That went on for years and because the left foot was continuously trying to compensate for my bad right foot, I developed some soreness in the left ankle as well. It always seemed to be worse in the springtime, after a long lazy winter when all of a sudden I was outside raring to go again: gardening, digging, planting and pruning…and at the end of the day I’d be satisfied from my labors, but sore and limping once more.
Over the years I eventually learned that staying active in the first place really helped to keep the muscles in my feet strong. Practicing yoga helped to work out the tendons in my feet and legs too; but good footgear really has been the key to saving my poor little hardworking feet.
Even still, knowing that I needed sturdy footgear with arch support that could take the wear and tear of a farming lifestyle, I’ve never spent more than $25 to $50 on shoes. I own a total of 2 pairs: a pair of lightweight sneakers and a pair of hiking boots. I paid $3 apiece for them at the St. Sebastian thrift store in Madison.
The hiking boots see much more use, and it showed in their condition; the soles were coming apart from the rest of the shoe, there were holes where the seams were giving way, and somehow my feet had begun to swim inside them. It was time for a new pair of boots.
So I went into Reny’s and for the first time EVER in my life I picked out a pair of footgear that was priced over $100; these were quality Timberland waterproof leather hiking boots and I went and put them on layaway there. I was pleased as punch with myself for making such a commitment to─well to myself. Afterall, how can I get all the hard work of farming done if I don’t take care of myself, and your feet are a pretty important part of the body for accomplishing most labors, lol.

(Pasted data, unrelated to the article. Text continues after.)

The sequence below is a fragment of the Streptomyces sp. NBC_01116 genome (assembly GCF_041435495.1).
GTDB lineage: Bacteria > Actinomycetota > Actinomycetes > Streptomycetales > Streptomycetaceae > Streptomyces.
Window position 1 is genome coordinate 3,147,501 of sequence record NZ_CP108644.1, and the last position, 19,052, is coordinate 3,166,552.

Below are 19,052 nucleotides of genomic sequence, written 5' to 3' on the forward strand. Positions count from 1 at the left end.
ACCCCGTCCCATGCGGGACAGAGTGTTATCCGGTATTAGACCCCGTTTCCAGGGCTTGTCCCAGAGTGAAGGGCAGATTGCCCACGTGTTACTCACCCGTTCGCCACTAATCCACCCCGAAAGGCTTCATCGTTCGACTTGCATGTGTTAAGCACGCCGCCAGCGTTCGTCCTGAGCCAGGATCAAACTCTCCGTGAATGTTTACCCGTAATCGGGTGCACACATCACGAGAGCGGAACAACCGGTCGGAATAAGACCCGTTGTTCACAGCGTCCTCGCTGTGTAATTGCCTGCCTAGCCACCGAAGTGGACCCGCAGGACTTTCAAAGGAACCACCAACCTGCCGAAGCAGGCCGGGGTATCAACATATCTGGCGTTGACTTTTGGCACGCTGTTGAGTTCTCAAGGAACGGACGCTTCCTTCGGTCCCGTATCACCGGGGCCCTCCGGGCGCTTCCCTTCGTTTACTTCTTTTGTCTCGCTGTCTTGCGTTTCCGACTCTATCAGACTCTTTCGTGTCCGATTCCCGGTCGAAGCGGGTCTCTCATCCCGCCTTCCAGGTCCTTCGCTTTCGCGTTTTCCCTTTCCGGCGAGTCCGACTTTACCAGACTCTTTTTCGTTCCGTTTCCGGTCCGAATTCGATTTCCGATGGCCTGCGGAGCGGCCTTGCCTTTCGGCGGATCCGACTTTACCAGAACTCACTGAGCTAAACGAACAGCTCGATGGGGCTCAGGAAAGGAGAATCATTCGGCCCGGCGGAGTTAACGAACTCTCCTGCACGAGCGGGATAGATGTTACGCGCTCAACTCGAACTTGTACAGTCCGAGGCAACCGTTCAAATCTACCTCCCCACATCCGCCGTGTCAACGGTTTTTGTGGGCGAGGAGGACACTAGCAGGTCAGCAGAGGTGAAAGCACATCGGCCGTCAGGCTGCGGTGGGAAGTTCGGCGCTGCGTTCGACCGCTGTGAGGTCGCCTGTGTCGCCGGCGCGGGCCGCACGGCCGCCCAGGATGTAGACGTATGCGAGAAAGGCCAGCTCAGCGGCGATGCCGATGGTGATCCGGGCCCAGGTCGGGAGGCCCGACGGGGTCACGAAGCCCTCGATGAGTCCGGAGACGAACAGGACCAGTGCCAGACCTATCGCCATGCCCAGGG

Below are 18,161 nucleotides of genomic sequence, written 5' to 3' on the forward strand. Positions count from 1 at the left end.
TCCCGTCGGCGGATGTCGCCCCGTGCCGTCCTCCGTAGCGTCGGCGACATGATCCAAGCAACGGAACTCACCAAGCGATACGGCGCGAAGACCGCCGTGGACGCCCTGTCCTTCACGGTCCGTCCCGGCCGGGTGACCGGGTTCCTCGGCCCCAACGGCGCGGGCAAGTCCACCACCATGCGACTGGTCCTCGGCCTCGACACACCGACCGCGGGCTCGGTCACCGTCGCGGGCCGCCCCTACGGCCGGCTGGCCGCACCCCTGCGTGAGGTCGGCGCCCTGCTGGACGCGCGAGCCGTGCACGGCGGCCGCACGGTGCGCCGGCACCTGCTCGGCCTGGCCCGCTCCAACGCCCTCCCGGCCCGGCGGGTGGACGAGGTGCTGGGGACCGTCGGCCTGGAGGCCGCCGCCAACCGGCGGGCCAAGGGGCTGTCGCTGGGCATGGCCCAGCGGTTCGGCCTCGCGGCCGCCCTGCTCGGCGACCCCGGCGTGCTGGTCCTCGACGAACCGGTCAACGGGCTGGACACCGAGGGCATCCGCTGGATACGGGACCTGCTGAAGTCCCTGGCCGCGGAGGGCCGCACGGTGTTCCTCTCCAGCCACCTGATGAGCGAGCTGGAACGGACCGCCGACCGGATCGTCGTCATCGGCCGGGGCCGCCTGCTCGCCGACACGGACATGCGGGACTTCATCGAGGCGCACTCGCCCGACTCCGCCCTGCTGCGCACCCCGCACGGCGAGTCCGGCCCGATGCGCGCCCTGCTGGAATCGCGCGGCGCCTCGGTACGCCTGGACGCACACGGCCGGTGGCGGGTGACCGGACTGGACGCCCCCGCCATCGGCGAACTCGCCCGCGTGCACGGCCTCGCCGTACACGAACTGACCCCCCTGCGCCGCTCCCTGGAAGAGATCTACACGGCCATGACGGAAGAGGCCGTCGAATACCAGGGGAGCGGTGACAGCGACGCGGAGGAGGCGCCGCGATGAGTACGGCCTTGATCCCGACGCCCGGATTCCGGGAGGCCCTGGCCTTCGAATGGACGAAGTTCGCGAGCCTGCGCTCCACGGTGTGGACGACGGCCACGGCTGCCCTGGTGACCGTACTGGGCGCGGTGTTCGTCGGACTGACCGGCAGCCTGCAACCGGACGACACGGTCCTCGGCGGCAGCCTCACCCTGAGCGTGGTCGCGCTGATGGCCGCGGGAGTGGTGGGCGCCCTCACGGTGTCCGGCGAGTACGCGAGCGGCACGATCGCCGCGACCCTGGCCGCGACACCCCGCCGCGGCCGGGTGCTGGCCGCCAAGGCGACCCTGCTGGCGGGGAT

I dutifully went in every week after getting paid by the orchard, and put another $20 on the layaway balance.
But these last few weeks with the added expense of heating this big old farmhouse, and now living and farming on just one income, I’d been struggling to pay even a small amount on the layaway. The balance remained at $64.44 and my boots remained in the basement at Reny’s…
Then out of the blue yesterday I received a call from Barbara at Reny’s. At first I was afraid that she was going to tell me that my payment was overdue and that I was at risk of losing my boots! but instead Barbara said that a certain “Santa Claus” had come in and paid the remaining balance on my layaway. I could pick up the boots anytime.
Can you believe it! Some blessed guardian angel paid the $64.44 so that I could have my new boots!
Only a handful of people knew about these boots and the layaway, so I have my suspicions as to who it could have been. And to that person I say thank you so much, from the bottom of my humble heart. Thank you.
That is the story of how one random act of kindness affected me. And that’s just one example─I have other stories of how people have generously helped me out along the way. I only hope that I am deserving enough of their good opinion of me.
If you watch the news or even the facebook newsfeed, there’s a lot of negativity out there in the big wide world. It’s easy to focus on the bad events, horrific shootings, bombings and war, drug abuse and crime. Even in our day to day, mundane lives, it’s easy to focus on the negative, when we really have so much to be thankful for, and little random acts of kindness like this one happen every day, all over the country, and all over the world. I’ve seen it. lived it. and on more than one occasion.
It’s random acts of kindness like this one that lend me to believe that most people are good at heart. This is why I still have faith in society. And why I do what I do─for the Somerset Beekeepers, the Madison Farmers’ Market, and as a farmer and environmentalist. Kind actions and generous hearts spur me on and encourage me to share the love and hope that I feel in my own soul.
This week I was able to wrangle heating oil and firewood to keep the pipes from freezing and to keep me warm too. I was able to pay my car payment (only 3 left now!), and I am eager to be going back to the Somerset Abby this Sunday for another of our Farmers’ & Artisan’s Winter Market. I’m thankful just to be alive, to be here on this farm, and to have the opportunity to make the most of every day.
And I am especially grateful today for my new boots. They fit my feet like a glove! I picked them up after work today, before returning home to the farm; Murphy and I can scarcely wait to take a walk this weekend down through the pastures!